Looking after your physical health can impact how you might be feeling emotionally. Getting enough sleep, eating a healthy diet and being active are all ways in which we can take care of ourselves. For many people, spending time with others can really help them to feel more connected and can help to improve our mood.

We have an inbuilt need to feel a part of ‘the herd ‘and after an injury, some people can become more isolated or feel that they are different from those around them. Finding ways to connect with other people is important. Some ideas may be planning time with friends or family, finding out about local interest groups in your area, taking a course or joining a team of some kind.

The specialist SCI centres provide an instant network of professional and peer support when someone is newly injured. Following discharge, there is a need to reconnect to people in your own local area. It can also be enormously helpful to have contact with other people with an SCI, who may be able to relate to the experience in a different way to others. As well as SIA’s Peer Support service, Backup also provides a mentoring service where they can put you in touch with others who have experienced a similar situation.

At the Midlands Centre for Spinal Injuries, the Clinical Psychology Team supports people to cope following SCI. Psychologists work as part of the multi-disciplinary team. They meet with all patients at the centre and try to offer individualised care, working out the right level of support needed by each patient or family member.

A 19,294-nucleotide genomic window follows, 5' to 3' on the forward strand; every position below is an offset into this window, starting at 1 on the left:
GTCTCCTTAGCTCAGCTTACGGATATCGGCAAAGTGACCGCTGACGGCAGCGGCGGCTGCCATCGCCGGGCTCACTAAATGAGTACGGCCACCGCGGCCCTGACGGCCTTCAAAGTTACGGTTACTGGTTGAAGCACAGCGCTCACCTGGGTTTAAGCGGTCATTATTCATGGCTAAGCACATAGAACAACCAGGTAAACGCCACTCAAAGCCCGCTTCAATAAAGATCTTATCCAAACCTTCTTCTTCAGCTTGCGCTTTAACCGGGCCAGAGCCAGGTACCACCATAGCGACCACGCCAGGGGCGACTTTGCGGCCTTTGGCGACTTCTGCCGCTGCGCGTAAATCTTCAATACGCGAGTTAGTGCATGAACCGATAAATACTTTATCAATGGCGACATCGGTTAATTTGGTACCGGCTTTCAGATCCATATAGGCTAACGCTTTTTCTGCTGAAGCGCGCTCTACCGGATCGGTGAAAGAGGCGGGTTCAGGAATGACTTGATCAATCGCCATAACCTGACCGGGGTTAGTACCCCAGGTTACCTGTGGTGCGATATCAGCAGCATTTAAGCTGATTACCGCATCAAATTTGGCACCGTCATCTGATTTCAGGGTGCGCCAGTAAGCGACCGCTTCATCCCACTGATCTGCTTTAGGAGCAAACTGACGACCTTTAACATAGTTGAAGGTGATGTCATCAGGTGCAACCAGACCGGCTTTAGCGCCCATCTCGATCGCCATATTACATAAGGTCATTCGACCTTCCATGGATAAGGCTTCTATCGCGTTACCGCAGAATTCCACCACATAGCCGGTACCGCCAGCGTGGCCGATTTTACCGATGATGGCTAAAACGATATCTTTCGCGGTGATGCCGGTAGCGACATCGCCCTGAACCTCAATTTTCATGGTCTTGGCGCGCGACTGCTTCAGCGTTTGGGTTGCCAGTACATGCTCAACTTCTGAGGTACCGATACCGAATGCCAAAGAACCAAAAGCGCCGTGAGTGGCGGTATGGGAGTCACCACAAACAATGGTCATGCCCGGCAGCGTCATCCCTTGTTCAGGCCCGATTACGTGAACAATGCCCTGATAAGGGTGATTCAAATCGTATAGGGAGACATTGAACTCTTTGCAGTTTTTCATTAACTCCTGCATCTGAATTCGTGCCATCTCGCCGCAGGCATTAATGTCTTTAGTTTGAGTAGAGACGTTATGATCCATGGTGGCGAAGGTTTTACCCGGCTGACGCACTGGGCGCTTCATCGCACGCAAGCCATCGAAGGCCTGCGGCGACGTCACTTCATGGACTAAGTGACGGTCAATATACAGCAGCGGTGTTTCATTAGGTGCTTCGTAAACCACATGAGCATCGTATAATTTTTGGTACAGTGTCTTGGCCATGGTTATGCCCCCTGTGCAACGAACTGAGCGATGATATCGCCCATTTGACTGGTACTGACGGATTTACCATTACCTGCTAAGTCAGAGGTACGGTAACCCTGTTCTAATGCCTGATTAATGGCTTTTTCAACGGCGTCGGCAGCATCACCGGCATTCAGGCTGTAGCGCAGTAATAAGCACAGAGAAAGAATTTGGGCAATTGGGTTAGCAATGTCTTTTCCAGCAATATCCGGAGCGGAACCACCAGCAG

Some patients have regular one-to-one sessions, where they can think about their own emotional reaction to what has happened, others access support via group sessions, team goal planning meetings or through the wider team.

The Psychology Team works closely with SIA and other charities to enable patients and families to access peer support at an appropriate time for them. There is a need for the many different organisations to work together to provide the best possible support to people.

Sources of support

  • Your GP – can refer you to appropriate support in your area.
  • NHS IAPT (Improving Access to Psychological Therapies) or wellbeing services – across England, you can self-refer to local IAPT services for psychological support.

These services provide local support in relation to coping with common mental health difficulties, including living with a long-term condition.

  • Samaritans – Confidential telephone support, available 24/7, if you need to talk to someone. Call: 116 123.
  • SIA – Telephone helpline: 0800 980 0501, Regional Peer Support Officers: 01908 604191.
  • Back Up – Mentoring team: 0208875 1805 www.backuptrust.org.uk/support-for-you/mentoring
  • In a crisis, you can access emergency services via A&E just as for physical health care.